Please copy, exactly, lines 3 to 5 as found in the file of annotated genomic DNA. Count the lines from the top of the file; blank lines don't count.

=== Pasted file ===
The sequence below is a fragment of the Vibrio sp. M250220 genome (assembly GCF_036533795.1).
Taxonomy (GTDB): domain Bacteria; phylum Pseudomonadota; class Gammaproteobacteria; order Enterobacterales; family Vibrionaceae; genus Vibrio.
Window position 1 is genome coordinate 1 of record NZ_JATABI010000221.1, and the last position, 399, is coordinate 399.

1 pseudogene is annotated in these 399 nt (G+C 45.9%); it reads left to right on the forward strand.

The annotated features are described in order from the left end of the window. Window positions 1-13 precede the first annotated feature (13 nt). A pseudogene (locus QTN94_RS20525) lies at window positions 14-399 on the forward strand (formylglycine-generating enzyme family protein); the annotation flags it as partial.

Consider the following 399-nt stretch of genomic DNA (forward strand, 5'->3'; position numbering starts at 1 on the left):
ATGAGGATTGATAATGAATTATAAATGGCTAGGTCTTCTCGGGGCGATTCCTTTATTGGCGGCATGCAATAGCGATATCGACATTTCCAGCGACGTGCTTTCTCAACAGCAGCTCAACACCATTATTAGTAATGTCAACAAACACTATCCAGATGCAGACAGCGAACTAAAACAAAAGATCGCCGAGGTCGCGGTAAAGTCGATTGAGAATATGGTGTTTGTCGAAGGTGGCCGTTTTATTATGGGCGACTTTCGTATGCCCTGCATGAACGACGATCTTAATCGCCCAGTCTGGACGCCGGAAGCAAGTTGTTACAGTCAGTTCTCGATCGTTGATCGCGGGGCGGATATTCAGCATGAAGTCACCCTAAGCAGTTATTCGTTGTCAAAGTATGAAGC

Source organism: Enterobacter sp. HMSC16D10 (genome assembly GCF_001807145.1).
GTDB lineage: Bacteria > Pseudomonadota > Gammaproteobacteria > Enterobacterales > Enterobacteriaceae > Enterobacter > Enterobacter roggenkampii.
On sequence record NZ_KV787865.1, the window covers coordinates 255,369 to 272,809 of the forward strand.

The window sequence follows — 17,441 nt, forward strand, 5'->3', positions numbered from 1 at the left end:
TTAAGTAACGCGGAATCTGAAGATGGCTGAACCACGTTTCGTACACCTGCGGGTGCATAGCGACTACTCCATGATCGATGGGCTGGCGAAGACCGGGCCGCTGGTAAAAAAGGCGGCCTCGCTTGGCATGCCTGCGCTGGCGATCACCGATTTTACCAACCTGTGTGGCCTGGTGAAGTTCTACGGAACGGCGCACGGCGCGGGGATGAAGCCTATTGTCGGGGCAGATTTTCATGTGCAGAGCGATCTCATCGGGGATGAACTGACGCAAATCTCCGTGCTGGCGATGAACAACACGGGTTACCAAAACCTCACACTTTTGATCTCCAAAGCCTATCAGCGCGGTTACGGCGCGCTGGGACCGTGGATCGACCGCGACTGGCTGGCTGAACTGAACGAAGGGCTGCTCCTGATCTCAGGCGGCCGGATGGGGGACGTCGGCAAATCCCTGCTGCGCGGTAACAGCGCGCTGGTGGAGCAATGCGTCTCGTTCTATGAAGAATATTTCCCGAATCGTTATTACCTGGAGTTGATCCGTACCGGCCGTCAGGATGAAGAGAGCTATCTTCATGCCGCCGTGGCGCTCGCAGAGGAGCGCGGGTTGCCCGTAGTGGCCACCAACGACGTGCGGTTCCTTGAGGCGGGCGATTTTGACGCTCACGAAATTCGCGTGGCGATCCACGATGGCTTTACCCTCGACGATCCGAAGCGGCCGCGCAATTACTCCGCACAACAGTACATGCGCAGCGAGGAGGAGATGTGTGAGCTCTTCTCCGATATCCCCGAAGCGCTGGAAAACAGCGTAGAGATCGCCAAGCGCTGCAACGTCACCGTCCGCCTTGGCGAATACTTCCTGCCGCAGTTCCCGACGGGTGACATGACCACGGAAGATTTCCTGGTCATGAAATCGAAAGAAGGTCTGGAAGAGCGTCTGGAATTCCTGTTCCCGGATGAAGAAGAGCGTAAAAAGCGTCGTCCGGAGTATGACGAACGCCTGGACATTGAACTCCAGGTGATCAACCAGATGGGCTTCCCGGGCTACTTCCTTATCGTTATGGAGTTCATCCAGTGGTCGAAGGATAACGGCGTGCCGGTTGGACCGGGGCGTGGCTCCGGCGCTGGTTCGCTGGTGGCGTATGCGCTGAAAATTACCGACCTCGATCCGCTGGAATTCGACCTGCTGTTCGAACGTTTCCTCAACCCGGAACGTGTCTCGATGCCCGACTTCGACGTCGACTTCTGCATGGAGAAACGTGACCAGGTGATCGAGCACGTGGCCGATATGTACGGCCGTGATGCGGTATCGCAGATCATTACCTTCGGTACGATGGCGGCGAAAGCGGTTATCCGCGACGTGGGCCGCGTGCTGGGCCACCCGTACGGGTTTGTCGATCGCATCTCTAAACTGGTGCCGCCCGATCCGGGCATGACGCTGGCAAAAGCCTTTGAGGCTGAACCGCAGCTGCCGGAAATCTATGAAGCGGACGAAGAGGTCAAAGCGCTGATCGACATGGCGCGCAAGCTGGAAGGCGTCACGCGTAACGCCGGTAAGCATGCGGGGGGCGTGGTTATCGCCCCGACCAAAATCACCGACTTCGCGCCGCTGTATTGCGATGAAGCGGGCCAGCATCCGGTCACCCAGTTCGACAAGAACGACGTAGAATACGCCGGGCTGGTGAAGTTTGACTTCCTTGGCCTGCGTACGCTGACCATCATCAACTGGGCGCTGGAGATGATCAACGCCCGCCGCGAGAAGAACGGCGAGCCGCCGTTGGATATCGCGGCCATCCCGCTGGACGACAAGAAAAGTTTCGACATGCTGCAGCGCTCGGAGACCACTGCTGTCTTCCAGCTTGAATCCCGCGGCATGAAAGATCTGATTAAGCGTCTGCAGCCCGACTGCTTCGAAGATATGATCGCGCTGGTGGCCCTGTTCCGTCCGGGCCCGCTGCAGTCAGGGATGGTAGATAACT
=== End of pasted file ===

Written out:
Window position 1 is genome coordinate 1 of record NZ_JATABI010000221.1, and the last position, 399, is coordinate 399.

1 pseudogene is annotated in these 399 nt (G+C 45.9%); it reads left to right on the forward strand.

The annotated features are described in order from the left end of the window. Window positions 1-13 precede the first annotated feature (13 nt). A pseudogene (locus QTN94_RS20525) lies at window positions 14-399 on the forward strand (formylglycine-generating enzyme family protein); the annotation flags it as partial.